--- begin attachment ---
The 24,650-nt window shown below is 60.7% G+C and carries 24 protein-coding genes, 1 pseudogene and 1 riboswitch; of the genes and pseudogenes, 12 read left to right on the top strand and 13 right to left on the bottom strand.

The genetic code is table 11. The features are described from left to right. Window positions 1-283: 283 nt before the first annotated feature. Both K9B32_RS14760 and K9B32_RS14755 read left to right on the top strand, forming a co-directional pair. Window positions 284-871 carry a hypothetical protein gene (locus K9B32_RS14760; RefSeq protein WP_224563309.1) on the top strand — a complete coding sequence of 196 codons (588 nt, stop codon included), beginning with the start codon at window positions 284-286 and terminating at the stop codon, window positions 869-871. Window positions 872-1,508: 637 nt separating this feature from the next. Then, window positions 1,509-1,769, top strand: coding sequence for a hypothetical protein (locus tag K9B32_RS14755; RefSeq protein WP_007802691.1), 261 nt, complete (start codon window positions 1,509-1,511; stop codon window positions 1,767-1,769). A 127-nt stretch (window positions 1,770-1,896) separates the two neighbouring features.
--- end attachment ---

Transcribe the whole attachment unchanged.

The 24,650-nt window shown below is 60.7% G+C and carries 24 protein-coding genes, 1 pseudogene and 1 riboswitch; of the genes and pseudogenes, 12 read left to right on the top strand and 13 right to left on the bottom strand.

The genetic code is table 11. The features are described from left to right. Window positions 1-283: 283 nt before the first annotated feature. Both K9B32_RS14760 and K9B32_RS14755 read left to right on the top strand, forming a co-directional pair. Window positions 284-871 carry a hypothetical protein gene (locus K9B32_RS14760; RefSeq protein WP_224563309.1) on the top strand — a complete coding sequence of 196 codons (588 nt, stop codon included), beginning with the start codon at window positions 284-286 and terminating at the stop codon, window positions 869-871. Window positions 872-1,508: 637 nt separating this feature from the next. Then, window positions 1,509-1,769, top strand: coding sequence for a hypothetical protein (locus tag K9B32_RS14755; RefSeq protein WP_007802691.1), 261 nt, complete (start codon window positions 1,509-1,511; stop codon window positions 1,767-1,769). A 127-nt stretch (window positions 1,770-1,896) separates the two neighbouring features.